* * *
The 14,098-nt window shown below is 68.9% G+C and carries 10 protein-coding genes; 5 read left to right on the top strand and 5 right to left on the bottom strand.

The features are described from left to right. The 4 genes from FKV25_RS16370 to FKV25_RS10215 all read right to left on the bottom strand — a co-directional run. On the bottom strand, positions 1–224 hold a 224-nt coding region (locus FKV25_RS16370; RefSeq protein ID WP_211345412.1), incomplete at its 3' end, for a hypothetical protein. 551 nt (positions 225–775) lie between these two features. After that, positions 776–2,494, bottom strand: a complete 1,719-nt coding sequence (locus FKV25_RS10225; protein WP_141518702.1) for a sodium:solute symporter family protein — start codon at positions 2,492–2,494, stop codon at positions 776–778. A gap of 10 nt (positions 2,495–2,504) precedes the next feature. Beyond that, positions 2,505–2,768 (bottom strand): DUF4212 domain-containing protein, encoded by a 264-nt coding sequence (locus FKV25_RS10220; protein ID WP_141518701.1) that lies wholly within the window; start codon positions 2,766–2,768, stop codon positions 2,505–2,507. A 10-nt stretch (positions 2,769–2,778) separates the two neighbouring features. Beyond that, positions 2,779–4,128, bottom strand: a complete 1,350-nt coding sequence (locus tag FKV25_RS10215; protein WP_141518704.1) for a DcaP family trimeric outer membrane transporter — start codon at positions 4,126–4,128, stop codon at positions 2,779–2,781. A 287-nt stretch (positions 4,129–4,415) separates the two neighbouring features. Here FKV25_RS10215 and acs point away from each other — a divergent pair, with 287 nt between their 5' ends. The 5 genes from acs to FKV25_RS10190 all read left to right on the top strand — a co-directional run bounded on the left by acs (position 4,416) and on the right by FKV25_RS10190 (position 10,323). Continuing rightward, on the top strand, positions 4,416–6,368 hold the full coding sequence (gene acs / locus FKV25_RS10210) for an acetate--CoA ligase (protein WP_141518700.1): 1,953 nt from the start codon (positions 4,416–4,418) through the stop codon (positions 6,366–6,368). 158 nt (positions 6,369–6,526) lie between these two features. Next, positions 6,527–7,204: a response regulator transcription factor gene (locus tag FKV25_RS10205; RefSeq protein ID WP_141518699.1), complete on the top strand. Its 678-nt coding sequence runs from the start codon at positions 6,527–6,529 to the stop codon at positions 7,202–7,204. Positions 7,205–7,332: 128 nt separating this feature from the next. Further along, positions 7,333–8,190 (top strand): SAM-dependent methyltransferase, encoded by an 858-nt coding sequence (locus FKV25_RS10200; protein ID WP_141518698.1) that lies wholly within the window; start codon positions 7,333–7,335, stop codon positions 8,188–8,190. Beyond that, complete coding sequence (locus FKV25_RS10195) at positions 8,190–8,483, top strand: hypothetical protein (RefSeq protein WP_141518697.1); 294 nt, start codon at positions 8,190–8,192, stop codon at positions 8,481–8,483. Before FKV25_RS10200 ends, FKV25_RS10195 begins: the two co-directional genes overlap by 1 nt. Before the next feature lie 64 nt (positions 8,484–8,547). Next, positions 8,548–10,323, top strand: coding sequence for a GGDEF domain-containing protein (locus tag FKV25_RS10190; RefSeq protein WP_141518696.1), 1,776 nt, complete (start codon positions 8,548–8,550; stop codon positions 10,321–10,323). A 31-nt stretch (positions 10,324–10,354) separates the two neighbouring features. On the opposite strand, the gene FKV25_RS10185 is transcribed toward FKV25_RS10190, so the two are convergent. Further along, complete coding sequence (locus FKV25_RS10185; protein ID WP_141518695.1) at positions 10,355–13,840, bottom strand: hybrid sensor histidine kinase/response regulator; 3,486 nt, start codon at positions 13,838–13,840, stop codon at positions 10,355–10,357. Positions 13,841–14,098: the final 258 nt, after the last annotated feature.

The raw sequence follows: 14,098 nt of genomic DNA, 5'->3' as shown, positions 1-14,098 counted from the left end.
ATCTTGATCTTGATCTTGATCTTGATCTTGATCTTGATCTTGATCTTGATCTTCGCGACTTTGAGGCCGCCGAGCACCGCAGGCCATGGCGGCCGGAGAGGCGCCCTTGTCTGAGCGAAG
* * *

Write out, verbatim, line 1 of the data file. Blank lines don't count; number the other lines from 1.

The 14,098-nt window shown below is 68.9% G+C and carries 10 protein-coding genes; 5 read left to right on the top strand and 5 right to left on the bottom strand.